160 years ago tomorrow — on Sept. 22, 1862 — President Abraham Lincoln issued his Emancipation Proclamation. Although celebrated by some, it was condemned by others for not doing enough, and still others for doing too much.
It was the last resort on a circuitous journey that began when Southern states seceded, continued when border states refused to sell their slaves to the federal government, persisted when freed Black men rejected Lincoln’s appeal for a mass exodus overseas, and was unveiled to optimize the optics for a Union inexplicably losing a war that once seemed entirely winnable.
The Proclamation is also emblematic of the limits of presidential power. Lincoln was forced to walk a razor-thin line. Freeing all slaves would be undone by a Supreme Court guided by Dred Scott. Freeing slaves in border states likely would lead to the immediate secession of Delaware, Maryland, Missouri, and Kentucky to the Southern cause, perhaps forever severing the United States. Lincoln was bound by the limits of his Constitutional authority. Rather than defy that authority, he applied it in the most forceful way he could.
Rarely in our nation’s history has something so hated by the privileged been so embraced by the subjugated and maligned. Rarely has something so lofty been so limited. And rarely has something so limited been so necessary.
The Proclamation was the brainchild of a man who hated slavery personally, who was elected president after vowing not to end slavery, and who evolved as a human and as a president.
“Evolution” has been a fraught term in our country for more than 100 years. Many Americans still reject it on biological terms. Many more believe changing perspectives is a sign of weakness. But one of Lincoln’s strengths — imbued in our nation these last 160 years — was the courage to choose right over wrongheadedness, even when the latter was more popular.
Political untenability stalled the advancement of civil rights, of human rights. Once those political extremes reached their breaking point, splitting the country in two, the calculus changed. This new reality, guided by military laws rather than congressionally or Constitutionally approved laws, freed Lincoln to establish an initial framework for freeing the enslaved.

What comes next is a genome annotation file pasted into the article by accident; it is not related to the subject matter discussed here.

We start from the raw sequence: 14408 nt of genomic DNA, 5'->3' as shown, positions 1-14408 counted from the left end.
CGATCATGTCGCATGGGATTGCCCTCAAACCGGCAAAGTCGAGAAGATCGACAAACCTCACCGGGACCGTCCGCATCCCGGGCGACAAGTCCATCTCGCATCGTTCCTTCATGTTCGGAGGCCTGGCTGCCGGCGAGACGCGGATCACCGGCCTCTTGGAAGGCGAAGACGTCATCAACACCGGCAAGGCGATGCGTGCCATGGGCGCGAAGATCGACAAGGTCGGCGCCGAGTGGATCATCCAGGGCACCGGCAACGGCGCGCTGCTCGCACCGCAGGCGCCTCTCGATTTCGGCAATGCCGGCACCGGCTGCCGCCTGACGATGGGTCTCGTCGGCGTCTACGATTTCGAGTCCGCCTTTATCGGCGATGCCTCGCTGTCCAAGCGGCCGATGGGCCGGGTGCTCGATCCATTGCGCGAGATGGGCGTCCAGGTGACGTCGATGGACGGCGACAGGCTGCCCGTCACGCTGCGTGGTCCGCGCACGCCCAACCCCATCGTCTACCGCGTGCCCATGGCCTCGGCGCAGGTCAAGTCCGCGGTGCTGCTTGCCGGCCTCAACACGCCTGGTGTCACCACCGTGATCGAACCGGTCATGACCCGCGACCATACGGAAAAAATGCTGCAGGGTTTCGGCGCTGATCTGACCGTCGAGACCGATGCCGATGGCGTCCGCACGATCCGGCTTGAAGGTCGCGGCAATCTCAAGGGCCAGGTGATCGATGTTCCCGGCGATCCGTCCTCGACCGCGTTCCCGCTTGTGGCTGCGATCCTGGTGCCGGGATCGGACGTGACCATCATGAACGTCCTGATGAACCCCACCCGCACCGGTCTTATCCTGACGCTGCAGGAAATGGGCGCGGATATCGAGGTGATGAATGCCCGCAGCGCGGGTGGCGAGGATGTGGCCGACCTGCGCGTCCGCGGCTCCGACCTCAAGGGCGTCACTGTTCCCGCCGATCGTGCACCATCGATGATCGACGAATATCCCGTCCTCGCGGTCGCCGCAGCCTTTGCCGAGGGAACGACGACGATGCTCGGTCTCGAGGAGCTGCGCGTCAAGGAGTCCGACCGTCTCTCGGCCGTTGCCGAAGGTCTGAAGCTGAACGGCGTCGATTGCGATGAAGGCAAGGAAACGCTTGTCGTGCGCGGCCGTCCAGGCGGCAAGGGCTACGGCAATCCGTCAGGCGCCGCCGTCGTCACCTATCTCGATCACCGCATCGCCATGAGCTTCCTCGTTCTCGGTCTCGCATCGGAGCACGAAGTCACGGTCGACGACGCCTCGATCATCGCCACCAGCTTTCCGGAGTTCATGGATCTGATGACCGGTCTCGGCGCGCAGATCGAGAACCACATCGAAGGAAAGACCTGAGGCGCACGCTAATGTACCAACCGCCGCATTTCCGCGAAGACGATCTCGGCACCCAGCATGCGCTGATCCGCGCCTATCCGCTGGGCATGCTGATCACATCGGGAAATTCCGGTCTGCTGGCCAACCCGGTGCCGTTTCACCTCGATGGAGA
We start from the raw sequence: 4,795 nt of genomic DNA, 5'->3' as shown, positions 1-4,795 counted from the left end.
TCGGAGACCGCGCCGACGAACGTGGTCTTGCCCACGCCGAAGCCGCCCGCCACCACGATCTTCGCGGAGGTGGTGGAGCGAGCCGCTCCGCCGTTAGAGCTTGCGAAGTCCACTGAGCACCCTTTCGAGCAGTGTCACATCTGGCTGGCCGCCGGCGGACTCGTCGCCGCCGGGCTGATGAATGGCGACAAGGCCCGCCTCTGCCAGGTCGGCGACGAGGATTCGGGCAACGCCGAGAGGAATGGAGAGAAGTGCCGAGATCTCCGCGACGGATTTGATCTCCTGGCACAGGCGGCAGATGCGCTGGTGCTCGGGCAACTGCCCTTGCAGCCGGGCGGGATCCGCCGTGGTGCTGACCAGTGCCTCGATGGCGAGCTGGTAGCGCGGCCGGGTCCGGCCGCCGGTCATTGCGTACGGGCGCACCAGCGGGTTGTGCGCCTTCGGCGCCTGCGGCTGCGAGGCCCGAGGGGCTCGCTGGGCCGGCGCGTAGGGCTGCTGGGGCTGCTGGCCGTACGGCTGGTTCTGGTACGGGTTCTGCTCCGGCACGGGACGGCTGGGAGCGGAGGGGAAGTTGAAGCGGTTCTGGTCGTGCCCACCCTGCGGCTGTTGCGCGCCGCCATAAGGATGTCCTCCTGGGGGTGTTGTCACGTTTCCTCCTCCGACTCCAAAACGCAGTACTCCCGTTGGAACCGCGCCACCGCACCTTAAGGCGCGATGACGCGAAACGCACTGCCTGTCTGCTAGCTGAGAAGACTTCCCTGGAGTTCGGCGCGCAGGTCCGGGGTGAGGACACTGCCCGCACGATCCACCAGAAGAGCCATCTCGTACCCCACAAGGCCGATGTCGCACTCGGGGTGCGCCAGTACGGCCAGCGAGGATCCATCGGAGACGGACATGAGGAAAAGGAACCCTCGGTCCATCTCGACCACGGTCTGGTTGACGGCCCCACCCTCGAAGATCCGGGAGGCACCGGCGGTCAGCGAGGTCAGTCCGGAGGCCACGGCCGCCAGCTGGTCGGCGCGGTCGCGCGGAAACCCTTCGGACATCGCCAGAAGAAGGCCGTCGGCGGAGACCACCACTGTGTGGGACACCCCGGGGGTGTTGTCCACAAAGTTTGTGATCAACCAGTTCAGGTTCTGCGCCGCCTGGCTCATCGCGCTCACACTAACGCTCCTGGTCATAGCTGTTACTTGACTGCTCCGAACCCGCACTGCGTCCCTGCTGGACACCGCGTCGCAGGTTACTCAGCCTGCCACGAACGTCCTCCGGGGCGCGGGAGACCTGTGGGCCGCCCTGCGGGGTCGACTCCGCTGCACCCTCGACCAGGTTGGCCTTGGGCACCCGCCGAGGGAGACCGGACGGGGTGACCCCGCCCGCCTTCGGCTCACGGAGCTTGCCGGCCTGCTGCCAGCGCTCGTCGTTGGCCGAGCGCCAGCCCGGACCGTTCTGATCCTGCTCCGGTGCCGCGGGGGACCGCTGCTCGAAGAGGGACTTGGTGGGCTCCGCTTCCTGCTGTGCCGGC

The Proclamation is both symptomatic and symbolic of the United States’ often painfully slow bend toward justice. Our aspiration for a more perfect union begins with imperfection. We are Zeno’s “Achilles and the Tortoise,” coming ever closer to an ideal that can never be fully realized.
Frederick Douglass heralded the Proclamation as the “first chapter” in a new national narrative. And 160 years later, we’re still awaiting the writing of the final chapters, because fighting for a Constitutional democracy over the competing forces of tyranny and anarchy are never-ending. Neither the Proclamation, nor the 13th, 14th, and 15th Amendments, nor the Civil Rights Act of 1964, nor any other marker for progress has fully cured our country of the ills that necessitated these efforts at the outset.
On this anniversary of a Proclamation that was paradoxically toothless and sublime, we are reminded of the imperfect union of noble causes and measured steps. Of compelling chapters yet unwritten, and the hesitation of would-be authors. Of governments and humanity. Of right and wrong.
B.J. Rudell is a longtime political strategist, former associate director for Duke University’s Center for Politics, and recent North Carolina Democratic Party operative. In a career encompassing stints on Capitol Hill, on presidential campaigns, in a newsroom, in classrooms, and for a consulting firm, he has authored three books and has shared political insights across all media platforms, including for CNN and Fox News.